Rare, Live & Classic was a 1993 box set compilation by Joan Baez. Released on Vanguard, where Baez had recorded her most influential work during the first twelve years of her career, the set also included material from her subsequent record labels, A&M, Columbia and Gold Castle Records, as well as a number of previously unreleased studio and live recordings. Bob Dylan, Bob Gibson, Mimi Fariña, Judy Collins, Odetta and Kris Kristofferson are among those who make guest appearances on the various tracks; also included were two tracks from a never-released album recorded in 1981 with the Grateful Dead.
The Joan Baez Lovesong Album was a 1976 compilation Vanguard put together in their series of Joan Baez reissues, following Baez' 1972 departure from their label. This album was a collection of love songs Baez had recorded during her Vanguard years, including traditional and contemporary work, as well as an arrangement of E. E. Cummings' "All in Green My Love Went Riding" by Peter Schickele. The cover painting was done by painter and musician Eric Von Schmidt.
The American folk-music revival began during the 1940s and peaked in popularity in the mid-1960s. Its roots went earlier, and performers like Josh White, Burl Ives, Woody Guthrie, Lead Belly, Big Bill Broonzy, Richard Dyer-Bennet, Oscar Brand, Jean Ritchie, John Jacob Niles, Susan Reed, Paul Robeson and Cisco Houston had enjoyed a limited general popularity in the 1930s and 1940s. The revival brought forward styles of American folk music that had, in earlier times, contributed to the development of country and western, jazz, and rock and roll music.
Appleseed Recordings is an American folk music record label founded by Jim Musselman in 1997.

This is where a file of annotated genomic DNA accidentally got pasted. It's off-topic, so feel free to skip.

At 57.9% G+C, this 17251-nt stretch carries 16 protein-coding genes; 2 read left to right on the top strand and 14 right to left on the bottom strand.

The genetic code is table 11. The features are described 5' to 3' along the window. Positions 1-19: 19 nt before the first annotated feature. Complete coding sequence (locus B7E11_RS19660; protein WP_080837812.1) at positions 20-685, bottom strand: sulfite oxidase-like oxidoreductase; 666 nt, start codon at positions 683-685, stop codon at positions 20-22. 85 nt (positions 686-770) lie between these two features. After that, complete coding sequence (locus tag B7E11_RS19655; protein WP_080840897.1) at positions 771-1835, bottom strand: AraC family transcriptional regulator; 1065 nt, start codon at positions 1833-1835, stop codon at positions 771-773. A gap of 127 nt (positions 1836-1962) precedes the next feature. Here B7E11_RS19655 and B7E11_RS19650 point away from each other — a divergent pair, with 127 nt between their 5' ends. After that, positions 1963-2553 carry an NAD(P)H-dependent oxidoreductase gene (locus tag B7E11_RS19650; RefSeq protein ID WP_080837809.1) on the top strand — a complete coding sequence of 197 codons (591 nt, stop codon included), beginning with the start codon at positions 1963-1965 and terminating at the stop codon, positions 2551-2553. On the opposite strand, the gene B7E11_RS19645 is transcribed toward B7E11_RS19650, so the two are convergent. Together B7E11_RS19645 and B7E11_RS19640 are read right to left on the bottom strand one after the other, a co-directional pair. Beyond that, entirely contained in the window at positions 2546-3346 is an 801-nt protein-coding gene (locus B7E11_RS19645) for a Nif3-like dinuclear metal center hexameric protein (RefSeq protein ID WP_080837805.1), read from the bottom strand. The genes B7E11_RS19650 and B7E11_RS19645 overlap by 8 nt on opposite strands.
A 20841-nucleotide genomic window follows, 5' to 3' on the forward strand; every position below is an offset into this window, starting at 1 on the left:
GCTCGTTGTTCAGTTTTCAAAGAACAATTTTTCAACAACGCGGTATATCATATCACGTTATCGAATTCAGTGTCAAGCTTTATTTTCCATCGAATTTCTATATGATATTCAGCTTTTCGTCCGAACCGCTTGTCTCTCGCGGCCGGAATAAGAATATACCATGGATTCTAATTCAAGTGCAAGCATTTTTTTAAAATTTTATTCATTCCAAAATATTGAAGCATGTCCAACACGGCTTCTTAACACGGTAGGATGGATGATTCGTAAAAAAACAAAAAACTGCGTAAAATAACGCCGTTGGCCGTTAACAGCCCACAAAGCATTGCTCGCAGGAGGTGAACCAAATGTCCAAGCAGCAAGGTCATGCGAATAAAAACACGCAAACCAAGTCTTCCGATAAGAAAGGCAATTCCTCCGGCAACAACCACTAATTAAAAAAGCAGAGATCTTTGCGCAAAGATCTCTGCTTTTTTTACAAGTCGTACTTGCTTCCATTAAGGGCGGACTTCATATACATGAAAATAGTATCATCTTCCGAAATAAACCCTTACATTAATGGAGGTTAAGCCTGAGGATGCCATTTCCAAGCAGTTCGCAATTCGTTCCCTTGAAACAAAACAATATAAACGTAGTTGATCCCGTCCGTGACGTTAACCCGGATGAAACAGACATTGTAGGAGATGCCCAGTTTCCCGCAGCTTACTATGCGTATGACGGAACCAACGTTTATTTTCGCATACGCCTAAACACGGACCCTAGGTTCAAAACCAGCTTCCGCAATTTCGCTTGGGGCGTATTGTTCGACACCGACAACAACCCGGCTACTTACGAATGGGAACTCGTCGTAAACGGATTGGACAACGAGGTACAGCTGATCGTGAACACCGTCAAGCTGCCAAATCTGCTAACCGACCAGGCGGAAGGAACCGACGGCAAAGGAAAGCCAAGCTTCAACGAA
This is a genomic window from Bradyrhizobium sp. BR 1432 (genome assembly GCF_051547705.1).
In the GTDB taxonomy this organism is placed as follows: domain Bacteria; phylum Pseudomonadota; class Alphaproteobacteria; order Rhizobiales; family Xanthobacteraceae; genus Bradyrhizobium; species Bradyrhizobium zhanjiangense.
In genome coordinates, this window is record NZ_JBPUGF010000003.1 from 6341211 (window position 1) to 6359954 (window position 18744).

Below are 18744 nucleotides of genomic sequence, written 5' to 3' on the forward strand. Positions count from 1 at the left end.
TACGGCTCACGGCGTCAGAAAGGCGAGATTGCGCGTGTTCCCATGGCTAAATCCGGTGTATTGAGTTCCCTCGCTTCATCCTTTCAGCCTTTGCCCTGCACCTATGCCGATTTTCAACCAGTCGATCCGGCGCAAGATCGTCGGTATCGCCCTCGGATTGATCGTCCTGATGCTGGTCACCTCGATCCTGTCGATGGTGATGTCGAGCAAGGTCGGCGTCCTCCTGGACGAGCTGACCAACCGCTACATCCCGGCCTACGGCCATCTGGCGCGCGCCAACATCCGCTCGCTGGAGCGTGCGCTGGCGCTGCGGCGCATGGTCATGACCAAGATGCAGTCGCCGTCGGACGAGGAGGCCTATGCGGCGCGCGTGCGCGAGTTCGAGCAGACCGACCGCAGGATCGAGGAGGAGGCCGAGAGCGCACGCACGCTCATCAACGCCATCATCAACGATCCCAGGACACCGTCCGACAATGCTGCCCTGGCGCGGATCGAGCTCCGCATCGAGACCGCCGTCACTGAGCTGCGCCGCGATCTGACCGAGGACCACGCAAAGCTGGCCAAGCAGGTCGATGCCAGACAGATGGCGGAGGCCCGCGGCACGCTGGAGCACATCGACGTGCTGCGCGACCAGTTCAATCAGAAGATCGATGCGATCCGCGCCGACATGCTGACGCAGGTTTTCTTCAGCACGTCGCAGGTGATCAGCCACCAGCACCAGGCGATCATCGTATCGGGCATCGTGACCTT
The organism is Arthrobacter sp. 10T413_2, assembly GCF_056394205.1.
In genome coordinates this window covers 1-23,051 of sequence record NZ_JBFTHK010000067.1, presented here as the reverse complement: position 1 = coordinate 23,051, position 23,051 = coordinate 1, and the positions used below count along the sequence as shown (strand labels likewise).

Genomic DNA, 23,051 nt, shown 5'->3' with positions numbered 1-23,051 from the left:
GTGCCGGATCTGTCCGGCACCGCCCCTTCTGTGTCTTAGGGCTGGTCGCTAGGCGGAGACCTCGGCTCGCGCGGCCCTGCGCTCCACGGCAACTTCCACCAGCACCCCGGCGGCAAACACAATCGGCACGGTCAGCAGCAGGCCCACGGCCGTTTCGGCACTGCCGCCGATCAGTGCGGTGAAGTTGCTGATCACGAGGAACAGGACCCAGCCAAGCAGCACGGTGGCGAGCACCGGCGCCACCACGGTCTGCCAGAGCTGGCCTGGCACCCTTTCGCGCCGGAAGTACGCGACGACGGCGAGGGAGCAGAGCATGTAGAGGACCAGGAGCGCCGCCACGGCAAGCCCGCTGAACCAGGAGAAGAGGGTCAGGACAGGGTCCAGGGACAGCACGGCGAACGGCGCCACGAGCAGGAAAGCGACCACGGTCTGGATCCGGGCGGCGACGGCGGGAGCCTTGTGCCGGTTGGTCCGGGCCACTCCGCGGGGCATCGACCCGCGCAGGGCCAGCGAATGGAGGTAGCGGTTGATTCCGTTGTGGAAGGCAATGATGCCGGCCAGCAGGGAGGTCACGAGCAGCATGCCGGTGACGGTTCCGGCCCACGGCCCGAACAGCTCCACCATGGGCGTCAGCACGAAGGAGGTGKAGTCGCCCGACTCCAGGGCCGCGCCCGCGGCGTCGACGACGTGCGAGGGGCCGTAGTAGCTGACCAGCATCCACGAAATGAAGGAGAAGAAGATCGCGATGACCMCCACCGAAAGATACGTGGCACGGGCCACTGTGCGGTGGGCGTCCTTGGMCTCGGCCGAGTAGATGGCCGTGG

"Fountain of Sorrow" is a song written and performed by American singer-songwriter Jackson Browne. Released as the second single from his 1974 album Late for the Sky, at 6:42, it was the longest song on the album, and the longest song Browne had yet released. Two minutes were removed from the single release of "Fountain of Sorrow", but the song still failed to chart on Billboard's Hot 100.
"The Rambling Gambler" is a traditional folk song of the American West. It was first recorded in print by John A. & Alan Lomax in their jointly authored 1938 edition of Cowboy Songs and Other Frontier Ballads. Like many folk songs, it is known by a variety of titles, such as "Rambler, Gambler," "I'm a Rambler, I'm a Gambler," "The Moonshiner," and "Rose of Aberdeen."
Whistle Down the Wind is a studio album by American folk singer and musician Joan Baez, released on March 2, 2018, her first studio album in almost a decade. The album features songs written by such composers as Tom Waits, Josh Ritter and Mary Chapin Carpenter. Joe Henry produced the album.
Tiananmen Exiles: Voices of the Struggle for Democracy in China is a scholarly book by Rowena Xiaoqing He, published by Palgrave Macmillan in April 2014. The book is the oral history of Yi Danxuan, Shen Tong, and Wang Dan, all exiled student leaders from the Tiananmen Square protests of 1989 in China. Paul Levine from American Diplomacy states that there was “a fourth major character: the author herself.” Tiananmen Exiles is a part of the Palgrave Studies in Oral History and contains a foreword by Perry Link.
"Whispering Bells" is a song written by Fred Lowry and Clarence Quick and performed by The Del-Vikings. It reached #5 on the U.S. R&B chart and #9 on the U.S. pop chart in 1957. Kripp Johnson was the lead vocalist on this recording.